Of course, the big question this weekend is what’s it going to be — mini Cubans or maybe a few pizzas (with anchovies) or more likely a couple of buckets of wings with nuclear hot sauce?
Personally, I’ve got a hankering for some gizzards from the world’s greatest gizzard place, right here in Tampa, but I’m afraid I’m out of luck.
But there was a time ...
It goes back a few years. This year we get to watch the game on the tube, while those who have shelled out hundreds of dollars for Super Bowl tickets will sit inside a dreary stadium in New Jersey in near-freezing temperatures. The closest we will get to cold weather will be when we hit the fridge for more beer.
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It was different back in 1991 when the Super Bowl returned to Tampa for a second appearance, bringing in visitors from Buffalo, N.Y., and New York City for a game most remembered for Whitney Houston and The Florida Orchestra’s version of the national anthem.
I remember it for trying to be too cute in a column.
As usual we were going bonkers with our coverage and I thought it might be fun to do a little piece on Tampa’s famous gizzard stands and restaurants, writing that people came to Tampa from around the world to sample our gizzards.
Nobody would swallow that, I thought. So I was a little surprised when I got a call from a visitor from New York down for the game and he wanted me to guide him to the place where I thought he might get the best gizzards.
Stalling on the phone, I thought for a minute. The only place I could even think he could get gizzards was the Palios Brothers’ small restaurant in South Tampa where you could get great fried chicken and shrimp baskets and lots of conversation with John and George Palios.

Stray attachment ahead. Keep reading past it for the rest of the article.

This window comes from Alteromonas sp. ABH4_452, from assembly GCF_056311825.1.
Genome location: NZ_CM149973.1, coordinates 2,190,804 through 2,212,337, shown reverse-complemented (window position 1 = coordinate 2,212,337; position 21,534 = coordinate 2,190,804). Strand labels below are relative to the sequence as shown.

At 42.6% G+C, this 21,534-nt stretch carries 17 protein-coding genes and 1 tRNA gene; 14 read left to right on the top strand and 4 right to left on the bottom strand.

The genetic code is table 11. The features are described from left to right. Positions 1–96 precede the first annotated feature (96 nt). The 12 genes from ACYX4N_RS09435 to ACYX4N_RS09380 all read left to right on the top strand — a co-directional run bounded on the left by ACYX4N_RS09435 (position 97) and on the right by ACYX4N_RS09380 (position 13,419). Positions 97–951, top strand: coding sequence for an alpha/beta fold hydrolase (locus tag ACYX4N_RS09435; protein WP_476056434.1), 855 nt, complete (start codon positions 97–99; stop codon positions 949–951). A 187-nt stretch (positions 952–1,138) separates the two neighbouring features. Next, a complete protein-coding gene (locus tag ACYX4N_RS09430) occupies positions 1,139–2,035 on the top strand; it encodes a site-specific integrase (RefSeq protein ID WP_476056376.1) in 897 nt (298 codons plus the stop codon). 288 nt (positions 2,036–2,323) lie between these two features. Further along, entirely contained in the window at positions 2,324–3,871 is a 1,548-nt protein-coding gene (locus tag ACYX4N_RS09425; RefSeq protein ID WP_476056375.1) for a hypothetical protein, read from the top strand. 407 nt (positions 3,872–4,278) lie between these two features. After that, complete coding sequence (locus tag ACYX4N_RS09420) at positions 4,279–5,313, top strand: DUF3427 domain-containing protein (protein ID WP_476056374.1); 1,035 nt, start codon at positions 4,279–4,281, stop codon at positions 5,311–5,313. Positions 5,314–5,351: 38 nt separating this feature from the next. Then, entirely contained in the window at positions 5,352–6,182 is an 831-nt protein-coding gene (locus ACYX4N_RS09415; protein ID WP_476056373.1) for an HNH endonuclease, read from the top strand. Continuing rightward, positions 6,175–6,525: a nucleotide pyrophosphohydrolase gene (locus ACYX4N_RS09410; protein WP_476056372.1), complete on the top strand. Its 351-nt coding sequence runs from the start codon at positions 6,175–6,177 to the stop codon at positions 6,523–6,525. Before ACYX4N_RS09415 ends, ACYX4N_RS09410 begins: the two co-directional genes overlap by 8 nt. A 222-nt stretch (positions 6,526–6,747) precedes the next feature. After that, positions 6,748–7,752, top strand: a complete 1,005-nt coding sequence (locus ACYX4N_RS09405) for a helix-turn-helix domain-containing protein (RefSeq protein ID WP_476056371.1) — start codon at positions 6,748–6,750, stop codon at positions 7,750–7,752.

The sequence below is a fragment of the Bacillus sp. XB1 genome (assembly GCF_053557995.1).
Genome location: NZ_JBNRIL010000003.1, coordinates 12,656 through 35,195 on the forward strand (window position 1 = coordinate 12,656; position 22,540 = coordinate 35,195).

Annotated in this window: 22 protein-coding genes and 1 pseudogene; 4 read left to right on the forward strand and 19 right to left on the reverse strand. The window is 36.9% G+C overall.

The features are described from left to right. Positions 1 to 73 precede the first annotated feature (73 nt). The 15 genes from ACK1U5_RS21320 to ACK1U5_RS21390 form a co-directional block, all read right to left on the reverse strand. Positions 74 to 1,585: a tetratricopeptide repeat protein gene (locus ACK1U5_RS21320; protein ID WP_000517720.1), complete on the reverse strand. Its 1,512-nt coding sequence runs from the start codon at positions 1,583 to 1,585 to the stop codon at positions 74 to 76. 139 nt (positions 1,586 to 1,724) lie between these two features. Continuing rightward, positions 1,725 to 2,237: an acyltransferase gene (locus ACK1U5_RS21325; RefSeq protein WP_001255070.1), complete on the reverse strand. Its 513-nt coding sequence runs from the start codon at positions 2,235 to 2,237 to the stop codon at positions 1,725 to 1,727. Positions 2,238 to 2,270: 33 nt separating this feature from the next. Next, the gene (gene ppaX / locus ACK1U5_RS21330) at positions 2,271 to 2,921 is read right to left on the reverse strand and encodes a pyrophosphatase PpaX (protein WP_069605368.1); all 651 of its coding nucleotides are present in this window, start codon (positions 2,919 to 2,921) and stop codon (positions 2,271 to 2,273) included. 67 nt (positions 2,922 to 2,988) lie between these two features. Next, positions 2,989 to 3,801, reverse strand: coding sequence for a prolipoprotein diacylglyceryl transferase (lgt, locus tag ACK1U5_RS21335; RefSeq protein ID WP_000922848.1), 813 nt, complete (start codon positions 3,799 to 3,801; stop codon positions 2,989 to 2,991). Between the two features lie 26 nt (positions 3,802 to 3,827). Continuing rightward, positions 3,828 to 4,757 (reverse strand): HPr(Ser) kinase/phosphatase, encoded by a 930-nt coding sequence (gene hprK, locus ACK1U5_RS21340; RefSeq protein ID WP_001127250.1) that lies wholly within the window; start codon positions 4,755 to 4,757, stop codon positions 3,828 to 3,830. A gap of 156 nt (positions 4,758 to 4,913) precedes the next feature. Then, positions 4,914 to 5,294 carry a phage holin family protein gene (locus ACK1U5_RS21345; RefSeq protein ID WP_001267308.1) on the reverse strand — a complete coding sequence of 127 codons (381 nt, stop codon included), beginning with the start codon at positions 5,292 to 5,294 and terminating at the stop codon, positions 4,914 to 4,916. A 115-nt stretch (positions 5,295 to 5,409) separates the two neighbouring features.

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Anyhow, I told him to drive to Palios’ place, and then I hung up and made a quick call to John Palios to tell him of my dilemma.
“Not to worry,” he said, after I said I would come by and pay for the guy’s gizzards after he left.
A couple of hours later, I drove to the small restaurant on South MacDill and the first thing I saw was the banner draped across the entrance proclaiming the “World’s Greatest Gizzards.”
Inside at each table was a bottle of hot sauce relabeled “Gizzard Sauce.” John Palios showed me the huge platter the brothers had loaded up with gizzards, garnished with parsley and a little American flag on top.
“He was overwhelmed,” John said, adding that the man promised that if the Giants ever made it to the Super Bowl again in Tampa he would bring all of his friends to this great house of gizzards.
It turns out the guy ran a cookie store, and a few weeks later a barrel of the man’s cookies showed up.
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But that was all 23 years ago. Palios is no more; John Palios passed away several years ago; the restaurant was torn down and replaced with a bank.
We’ll sit around the tube Sunday, watching the game and the commercials, and probably chew on a few wings. But I’ll be thinking about those gizzards from Tampa’s most famous gizzard house.